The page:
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Why Git Fails for Analytics Teams

Chris Crompton
October 5, 2021

As strong advocates for analytic code sharing and reuse, we’re often asked why we don’t integrate with GitHub or other Git repositories. The simple answer is that Git isn’t often a great fit for sharing SQL code. This post explains why, and suggests a better alternative.

It’s tedious to rewrite the same SQL over again. For analytic projects, however, the enemy isn’t just the inefficiency of writing the same code over and over again, it’s the inconsistency.  Rewrites rarely yield the same SQL with reproducible results. Your time is cheap compared to the crippling business cost of out-of-sync, orphan analytics.Discrepancies in results erode data and analytic confidence and will delay — or worse, misguide — key business decisions.  

You likely have your own system for finding and reusing your own code snippets and other SQL assets.  Maybe it’s as basic as searching your SQL history to copy & paste code into your current project.  Or perhaps you have a running text document where you paste in useful code snippets for future reuse.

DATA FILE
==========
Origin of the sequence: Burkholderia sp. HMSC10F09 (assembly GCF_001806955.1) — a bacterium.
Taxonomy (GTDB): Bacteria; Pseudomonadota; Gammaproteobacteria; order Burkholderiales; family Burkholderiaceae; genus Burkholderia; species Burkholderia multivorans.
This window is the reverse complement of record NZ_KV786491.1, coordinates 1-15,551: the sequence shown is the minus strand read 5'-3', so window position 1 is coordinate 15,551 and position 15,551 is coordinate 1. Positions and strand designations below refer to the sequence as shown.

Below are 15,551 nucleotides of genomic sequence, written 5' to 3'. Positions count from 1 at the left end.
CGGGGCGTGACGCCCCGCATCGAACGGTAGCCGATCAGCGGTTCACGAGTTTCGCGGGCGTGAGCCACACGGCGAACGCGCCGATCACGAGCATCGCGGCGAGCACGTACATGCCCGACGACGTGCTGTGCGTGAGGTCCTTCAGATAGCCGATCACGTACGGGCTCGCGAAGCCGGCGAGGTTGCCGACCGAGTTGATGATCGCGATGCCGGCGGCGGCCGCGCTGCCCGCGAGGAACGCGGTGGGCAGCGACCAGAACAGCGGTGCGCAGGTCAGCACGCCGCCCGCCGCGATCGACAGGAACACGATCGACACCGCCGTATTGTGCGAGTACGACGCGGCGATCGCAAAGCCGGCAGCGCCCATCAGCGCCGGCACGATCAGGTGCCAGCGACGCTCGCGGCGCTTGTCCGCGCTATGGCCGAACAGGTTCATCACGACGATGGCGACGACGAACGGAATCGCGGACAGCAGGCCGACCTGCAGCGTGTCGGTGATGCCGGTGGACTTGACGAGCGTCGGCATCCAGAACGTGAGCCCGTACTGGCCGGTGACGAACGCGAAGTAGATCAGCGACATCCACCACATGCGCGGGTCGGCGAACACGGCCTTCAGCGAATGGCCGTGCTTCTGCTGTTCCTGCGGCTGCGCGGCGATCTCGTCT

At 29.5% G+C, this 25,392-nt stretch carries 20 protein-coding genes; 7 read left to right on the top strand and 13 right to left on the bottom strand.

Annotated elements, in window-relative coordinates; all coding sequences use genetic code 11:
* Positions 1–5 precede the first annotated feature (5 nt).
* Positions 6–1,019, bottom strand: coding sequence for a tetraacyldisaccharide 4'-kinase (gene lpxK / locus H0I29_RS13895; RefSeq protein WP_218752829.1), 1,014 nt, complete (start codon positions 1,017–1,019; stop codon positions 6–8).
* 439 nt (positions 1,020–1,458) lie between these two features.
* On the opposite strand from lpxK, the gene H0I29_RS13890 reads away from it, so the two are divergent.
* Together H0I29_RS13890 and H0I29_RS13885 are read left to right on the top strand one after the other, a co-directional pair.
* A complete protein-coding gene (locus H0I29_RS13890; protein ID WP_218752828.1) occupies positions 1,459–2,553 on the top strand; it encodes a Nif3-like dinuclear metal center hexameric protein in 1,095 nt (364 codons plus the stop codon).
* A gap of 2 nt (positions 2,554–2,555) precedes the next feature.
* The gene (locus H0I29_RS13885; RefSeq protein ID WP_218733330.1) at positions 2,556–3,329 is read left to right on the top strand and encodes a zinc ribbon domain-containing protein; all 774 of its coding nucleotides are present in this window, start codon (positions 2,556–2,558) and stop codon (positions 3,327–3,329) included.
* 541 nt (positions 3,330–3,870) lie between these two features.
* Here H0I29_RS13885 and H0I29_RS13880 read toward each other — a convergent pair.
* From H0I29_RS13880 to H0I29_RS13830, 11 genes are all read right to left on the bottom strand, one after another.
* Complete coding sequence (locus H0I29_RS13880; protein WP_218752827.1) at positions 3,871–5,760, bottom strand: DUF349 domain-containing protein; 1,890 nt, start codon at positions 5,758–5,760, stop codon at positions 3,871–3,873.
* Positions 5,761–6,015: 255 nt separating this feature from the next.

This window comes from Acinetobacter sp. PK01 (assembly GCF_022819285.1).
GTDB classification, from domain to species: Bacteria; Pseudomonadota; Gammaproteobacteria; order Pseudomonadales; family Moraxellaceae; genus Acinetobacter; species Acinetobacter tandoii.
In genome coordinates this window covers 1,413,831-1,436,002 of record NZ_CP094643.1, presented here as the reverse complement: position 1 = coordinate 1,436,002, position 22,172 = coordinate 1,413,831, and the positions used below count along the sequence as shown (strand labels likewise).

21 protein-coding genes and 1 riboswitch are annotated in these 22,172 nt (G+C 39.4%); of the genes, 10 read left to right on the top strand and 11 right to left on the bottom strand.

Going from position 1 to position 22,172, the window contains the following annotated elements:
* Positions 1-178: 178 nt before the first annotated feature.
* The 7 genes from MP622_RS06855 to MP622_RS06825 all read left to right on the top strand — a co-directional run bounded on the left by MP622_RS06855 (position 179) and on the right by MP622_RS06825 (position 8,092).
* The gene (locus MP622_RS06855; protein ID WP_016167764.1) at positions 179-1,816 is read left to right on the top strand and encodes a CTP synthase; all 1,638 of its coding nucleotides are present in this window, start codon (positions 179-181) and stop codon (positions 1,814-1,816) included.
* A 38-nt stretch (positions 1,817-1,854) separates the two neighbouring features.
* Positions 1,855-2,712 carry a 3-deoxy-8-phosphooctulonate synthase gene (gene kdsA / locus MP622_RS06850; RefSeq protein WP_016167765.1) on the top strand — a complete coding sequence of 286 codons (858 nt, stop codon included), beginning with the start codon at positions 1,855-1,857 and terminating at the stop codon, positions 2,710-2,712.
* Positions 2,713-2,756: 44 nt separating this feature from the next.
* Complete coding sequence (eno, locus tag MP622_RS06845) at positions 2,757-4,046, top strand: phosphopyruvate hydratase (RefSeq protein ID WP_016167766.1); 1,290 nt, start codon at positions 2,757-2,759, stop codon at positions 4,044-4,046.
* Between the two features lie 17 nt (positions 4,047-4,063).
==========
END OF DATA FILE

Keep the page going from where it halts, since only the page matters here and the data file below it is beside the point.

Eclectic, informal code catalogs may be fine when you’re working alone, but are wholly deficient for enterprise analytics which demand collaborative, scalable, consistent, reproducible results.  You need to implement a process to manage your analytics development lifecycle.  This is the only way to successfully scale your analytics. 

So what’s the solution to share, reuse, and ultimately scale SQL across teams, departments, and the enterprise?   

For engineers with a programming background, Git often comes to mind.  Though programming IDEs commonly integrate with popular cloud-based Git repositories such as GitHub and Bitbucket, there are three primary challenges driving the reason we believe Git repositories are not the best solution for analytic organizations to manage and share code.   

Why Git Fails to Deliver for Data and Analytic Teams  

  1. Lack of contextual discoverability